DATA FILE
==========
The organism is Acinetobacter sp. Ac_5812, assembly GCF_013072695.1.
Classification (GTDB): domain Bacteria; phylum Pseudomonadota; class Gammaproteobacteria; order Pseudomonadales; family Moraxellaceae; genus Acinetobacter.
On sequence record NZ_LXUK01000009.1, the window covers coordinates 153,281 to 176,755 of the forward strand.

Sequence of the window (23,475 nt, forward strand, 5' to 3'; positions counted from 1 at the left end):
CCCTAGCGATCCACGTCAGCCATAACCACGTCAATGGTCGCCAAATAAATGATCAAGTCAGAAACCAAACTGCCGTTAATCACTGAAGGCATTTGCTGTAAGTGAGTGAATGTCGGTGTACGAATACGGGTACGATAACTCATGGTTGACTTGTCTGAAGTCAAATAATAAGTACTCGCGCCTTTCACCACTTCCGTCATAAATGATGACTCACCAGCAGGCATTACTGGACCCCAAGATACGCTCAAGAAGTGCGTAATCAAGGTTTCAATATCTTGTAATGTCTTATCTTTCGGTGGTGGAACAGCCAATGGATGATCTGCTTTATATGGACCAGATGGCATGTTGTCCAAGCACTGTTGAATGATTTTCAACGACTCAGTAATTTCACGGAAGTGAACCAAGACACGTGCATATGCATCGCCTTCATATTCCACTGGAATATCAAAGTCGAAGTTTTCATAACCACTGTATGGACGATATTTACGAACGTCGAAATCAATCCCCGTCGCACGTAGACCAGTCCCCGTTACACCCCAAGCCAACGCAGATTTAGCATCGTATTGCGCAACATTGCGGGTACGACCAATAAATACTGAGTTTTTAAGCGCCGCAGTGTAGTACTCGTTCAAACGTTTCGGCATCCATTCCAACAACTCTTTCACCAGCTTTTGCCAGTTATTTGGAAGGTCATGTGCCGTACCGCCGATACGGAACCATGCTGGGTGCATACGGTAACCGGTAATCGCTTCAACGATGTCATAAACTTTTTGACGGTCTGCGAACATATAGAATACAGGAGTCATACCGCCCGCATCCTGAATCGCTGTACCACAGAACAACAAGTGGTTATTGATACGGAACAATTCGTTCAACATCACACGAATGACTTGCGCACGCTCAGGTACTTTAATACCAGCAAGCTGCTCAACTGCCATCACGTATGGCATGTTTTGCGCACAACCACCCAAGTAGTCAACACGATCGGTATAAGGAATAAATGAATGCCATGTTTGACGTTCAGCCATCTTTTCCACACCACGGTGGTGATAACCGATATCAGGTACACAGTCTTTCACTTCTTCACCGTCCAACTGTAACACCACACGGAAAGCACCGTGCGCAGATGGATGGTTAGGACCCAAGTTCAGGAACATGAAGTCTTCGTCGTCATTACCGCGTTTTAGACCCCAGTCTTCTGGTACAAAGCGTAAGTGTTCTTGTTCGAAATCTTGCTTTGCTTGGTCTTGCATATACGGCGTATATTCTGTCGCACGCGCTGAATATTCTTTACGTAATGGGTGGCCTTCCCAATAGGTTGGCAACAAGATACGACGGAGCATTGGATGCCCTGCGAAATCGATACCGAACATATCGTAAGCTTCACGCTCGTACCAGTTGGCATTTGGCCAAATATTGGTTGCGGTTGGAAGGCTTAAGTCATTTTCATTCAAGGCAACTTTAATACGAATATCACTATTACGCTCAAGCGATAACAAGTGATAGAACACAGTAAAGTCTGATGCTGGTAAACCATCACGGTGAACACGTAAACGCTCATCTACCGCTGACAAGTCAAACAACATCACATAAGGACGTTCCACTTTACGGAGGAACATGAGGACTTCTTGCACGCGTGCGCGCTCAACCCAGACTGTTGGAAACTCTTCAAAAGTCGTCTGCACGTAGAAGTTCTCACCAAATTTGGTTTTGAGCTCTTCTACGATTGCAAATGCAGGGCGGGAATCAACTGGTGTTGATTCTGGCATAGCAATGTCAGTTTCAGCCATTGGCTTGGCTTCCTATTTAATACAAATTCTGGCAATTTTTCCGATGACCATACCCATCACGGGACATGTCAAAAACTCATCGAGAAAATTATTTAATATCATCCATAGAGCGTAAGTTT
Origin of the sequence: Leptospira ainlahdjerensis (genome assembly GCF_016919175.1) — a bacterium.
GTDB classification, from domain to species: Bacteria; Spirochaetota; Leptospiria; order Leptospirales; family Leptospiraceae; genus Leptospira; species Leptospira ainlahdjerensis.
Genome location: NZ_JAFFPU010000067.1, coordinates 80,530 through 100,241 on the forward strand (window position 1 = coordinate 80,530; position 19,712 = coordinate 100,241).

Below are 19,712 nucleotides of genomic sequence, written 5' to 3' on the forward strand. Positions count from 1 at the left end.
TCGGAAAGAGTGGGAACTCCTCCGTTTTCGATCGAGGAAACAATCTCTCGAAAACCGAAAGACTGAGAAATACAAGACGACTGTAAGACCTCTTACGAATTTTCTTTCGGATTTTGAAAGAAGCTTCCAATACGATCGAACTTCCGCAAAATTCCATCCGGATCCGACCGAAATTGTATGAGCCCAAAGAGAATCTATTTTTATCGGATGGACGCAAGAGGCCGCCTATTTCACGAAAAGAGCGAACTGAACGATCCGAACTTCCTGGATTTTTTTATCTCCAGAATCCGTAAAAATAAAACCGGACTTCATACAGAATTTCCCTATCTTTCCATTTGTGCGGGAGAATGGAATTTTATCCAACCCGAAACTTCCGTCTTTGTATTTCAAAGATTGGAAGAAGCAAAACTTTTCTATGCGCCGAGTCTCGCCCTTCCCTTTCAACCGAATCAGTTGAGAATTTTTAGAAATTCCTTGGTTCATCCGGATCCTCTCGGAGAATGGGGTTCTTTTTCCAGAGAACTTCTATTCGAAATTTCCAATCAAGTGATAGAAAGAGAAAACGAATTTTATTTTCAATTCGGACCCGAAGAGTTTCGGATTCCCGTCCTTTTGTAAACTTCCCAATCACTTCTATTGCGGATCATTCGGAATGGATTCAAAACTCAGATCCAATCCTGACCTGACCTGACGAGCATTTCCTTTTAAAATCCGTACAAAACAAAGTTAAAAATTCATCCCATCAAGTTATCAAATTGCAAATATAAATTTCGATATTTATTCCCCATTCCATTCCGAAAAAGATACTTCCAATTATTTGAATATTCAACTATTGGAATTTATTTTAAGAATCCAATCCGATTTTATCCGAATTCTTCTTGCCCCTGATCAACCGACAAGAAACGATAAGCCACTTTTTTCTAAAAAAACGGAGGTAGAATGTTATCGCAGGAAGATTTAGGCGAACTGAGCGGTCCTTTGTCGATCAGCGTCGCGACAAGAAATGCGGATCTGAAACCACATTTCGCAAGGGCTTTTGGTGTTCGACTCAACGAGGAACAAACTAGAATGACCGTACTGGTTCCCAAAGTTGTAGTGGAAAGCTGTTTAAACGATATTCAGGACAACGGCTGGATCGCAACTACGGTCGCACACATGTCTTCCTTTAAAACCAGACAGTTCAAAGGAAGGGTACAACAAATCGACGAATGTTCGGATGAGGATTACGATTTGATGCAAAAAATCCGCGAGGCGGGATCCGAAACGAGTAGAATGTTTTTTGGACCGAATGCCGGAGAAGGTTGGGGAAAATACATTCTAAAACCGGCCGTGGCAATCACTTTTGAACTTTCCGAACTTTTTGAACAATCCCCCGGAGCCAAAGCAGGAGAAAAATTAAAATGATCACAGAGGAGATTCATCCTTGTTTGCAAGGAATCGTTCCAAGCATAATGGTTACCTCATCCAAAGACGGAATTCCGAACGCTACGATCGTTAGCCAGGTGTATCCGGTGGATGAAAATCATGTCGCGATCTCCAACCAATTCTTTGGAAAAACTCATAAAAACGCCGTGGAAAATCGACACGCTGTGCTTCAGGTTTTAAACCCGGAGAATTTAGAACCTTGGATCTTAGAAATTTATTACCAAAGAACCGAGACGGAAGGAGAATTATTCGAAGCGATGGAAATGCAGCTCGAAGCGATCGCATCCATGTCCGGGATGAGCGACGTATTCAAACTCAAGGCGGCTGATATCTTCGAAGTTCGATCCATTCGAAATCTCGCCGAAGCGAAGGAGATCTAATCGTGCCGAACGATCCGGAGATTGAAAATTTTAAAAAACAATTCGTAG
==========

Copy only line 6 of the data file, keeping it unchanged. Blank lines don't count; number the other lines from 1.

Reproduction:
Origin of the sequence: Leptospira ainlahdjerensis (genome assembly GCF_016919175.1) — a bacterium.